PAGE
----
Nearly four years after President Obama first proposed curbs to rein in the risky bets on Wall Street, US regulators have finally ratified a strict new regime aimed at stopping banks from making speculative trades that could cause another meltdown.
But the final text of the Volcker rule, so called after the former Federal Reserve chair Paul Volcker, the reform's chief proponent inside the administration at the time, also made important concessions to the financial industry, which has been lobbying against the proposals.
The rule was published as all the regulatory agencies involved in drafting the reform, including the Federal Reserve, the Securities and Exchange Commission, moved to ratify the text.
The aim of the reform was to end the practice of large banks making bets on the markets, often using arcane financial instruments, for their own gain and from their own accounts. It was also meant to limit their involvement in riskier corners of Wall Street, such as hedge funds.
"If financial firms want to trade for profit, that's something they're free to do," the President said in January 2010. "But these firms should not be allowed to run these hedge funds and private equities funds while running a bank backed by the American people."
The final text of the rule, which was mandated by the Dodd-Frank financial reform law passed by Congress in 2010, does impose firm restrictions on most kinds of propriety bets – but it stops short of calling for a blanket ban.
Instead, banks can still make risky bets if they are acting for clients or if they are hedging (or protecting themselves) against clearly defined risks – something that, it is hoped, will prevent another trading implosion like the so-called "London Whale" fiasco that rocked JP Morgan, run by its chief executive, Jamie Dimon, last year.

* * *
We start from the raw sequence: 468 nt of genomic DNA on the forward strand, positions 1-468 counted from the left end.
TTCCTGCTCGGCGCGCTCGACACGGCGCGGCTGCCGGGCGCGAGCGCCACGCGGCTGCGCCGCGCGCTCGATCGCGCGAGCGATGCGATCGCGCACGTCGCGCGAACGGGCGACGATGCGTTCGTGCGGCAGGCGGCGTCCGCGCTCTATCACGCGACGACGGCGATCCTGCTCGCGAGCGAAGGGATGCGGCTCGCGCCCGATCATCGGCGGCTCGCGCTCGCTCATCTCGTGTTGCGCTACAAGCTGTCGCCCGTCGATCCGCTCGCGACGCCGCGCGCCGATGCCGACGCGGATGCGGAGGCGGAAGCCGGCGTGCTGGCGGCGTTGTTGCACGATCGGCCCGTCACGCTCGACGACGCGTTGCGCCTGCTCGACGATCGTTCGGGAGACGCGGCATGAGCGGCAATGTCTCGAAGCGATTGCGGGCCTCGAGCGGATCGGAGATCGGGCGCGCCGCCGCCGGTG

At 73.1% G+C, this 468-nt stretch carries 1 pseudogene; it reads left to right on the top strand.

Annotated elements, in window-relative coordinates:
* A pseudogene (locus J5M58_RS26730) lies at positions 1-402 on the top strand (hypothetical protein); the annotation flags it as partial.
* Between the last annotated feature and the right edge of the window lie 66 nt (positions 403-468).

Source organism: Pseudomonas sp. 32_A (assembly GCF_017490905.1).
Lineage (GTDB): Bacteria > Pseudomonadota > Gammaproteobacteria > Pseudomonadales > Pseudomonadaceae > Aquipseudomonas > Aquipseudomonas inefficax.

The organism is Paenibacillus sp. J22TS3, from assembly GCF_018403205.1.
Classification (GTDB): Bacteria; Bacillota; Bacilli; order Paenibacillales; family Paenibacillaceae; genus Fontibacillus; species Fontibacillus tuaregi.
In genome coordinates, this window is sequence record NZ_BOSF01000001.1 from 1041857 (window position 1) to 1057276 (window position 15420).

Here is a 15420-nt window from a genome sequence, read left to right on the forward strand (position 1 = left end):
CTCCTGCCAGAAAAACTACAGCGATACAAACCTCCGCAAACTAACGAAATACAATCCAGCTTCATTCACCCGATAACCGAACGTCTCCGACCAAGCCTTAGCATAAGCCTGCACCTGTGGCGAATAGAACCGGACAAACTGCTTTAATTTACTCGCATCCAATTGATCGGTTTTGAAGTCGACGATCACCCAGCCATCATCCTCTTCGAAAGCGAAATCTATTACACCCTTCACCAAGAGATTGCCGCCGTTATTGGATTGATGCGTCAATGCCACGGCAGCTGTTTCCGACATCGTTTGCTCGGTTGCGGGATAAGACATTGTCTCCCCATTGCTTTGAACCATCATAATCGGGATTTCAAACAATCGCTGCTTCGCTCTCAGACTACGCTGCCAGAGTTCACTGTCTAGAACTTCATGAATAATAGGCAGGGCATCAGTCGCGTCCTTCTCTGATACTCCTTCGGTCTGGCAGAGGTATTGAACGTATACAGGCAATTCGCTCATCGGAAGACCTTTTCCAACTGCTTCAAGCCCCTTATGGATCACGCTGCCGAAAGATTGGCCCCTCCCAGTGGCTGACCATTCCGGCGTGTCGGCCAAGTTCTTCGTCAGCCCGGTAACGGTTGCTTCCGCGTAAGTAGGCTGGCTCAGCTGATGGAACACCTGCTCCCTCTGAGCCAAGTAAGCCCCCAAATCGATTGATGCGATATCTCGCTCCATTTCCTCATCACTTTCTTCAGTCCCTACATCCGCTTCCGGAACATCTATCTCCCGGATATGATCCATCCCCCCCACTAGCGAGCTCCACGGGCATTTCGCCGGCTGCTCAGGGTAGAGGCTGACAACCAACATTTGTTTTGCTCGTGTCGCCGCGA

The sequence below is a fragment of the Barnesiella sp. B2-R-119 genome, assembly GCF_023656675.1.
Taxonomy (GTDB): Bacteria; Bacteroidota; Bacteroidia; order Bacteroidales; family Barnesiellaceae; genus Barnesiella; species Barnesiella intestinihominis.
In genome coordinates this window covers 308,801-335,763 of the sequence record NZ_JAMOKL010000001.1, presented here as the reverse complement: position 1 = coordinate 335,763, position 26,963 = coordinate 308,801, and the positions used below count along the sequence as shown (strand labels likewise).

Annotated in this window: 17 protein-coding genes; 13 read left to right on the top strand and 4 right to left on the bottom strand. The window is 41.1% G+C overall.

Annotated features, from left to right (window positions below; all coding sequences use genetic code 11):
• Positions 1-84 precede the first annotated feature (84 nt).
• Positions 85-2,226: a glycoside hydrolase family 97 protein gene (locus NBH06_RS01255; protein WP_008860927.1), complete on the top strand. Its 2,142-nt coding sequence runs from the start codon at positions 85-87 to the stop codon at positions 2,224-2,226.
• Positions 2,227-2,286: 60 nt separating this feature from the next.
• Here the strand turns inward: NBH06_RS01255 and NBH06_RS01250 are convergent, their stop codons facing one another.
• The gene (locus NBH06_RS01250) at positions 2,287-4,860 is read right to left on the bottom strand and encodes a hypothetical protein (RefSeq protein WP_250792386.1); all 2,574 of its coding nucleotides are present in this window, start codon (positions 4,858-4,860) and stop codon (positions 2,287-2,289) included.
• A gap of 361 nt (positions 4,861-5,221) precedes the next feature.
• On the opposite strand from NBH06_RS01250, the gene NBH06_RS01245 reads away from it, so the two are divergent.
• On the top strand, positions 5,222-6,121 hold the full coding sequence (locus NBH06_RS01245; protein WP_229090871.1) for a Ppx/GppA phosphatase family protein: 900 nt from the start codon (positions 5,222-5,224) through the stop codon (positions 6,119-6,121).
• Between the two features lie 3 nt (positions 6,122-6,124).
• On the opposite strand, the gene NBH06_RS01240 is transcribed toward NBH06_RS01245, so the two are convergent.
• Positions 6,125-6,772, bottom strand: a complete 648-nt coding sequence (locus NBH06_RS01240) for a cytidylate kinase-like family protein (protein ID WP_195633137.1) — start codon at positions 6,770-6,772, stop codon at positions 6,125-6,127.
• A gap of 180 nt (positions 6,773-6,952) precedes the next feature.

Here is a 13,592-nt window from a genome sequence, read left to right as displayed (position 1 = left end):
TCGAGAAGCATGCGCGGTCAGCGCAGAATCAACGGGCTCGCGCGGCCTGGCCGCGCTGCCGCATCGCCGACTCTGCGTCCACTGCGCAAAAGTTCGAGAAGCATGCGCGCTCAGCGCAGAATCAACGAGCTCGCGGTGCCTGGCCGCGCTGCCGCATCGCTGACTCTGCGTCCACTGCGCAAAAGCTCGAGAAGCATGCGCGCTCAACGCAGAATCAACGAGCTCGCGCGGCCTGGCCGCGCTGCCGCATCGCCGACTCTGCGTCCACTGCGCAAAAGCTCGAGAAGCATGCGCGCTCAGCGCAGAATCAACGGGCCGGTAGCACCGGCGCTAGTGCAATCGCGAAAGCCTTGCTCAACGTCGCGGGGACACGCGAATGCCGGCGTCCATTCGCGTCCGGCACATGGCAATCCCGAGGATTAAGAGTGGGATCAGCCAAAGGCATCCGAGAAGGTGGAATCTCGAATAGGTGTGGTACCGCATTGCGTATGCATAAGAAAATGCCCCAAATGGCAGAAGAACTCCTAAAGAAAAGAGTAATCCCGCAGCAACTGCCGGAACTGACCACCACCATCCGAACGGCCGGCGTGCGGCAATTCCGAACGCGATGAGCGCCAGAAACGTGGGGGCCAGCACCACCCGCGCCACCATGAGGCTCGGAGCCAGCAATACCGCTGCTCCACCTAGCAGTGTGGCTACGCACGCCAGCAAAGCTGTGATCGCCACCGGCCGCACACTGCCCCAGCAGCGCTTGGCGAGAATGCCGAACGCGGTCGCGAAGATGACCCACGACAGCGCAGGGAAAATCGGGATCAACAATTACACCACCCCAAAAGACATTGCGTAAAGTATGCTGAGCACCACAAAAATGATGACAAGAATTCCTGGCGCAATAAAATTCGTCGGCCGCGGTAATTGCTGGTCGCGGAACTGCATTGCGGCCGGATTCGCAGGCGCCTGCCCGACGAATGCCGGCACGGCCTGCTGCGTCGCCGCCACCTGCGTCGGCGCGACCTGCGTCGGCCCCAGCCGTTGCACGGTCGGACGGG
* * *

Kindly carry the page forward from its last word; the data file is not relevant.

Hedging against broad risks will be curbed. Banks will also have to make sure that their compensation practices are such that traders are not encouraged to make risky propriety bets.
The rule allows banks to buy up securities such as shares if, for example, they are engaged as market makers – in other words, if they are doing so for their clients, not for themselves. It does, however, demand that the inventory of securities should not go beyond "the reasonable expected near-term demands of customers."
Other exceptions cover proprietary trading in certain government securities, and positions connected to a bank acting as an underwriter in a public or private offering of shares.
The reform will also require chief executives at large banks to tell regulators every year that their institutions have processes in place to ensure they comply with the rules.
The prospect of reform has already led to changes on Wall Street, with banks moving over the last two and half years to shed their propriety trading desks. And although the final text was published yesterday, they still have time to change or adapt their practices as the regime is not due to take effect until 2015. Questions also remain about enforcement, which analysts say will determine how far the new rules will succeed in limiting large trading-related losses.
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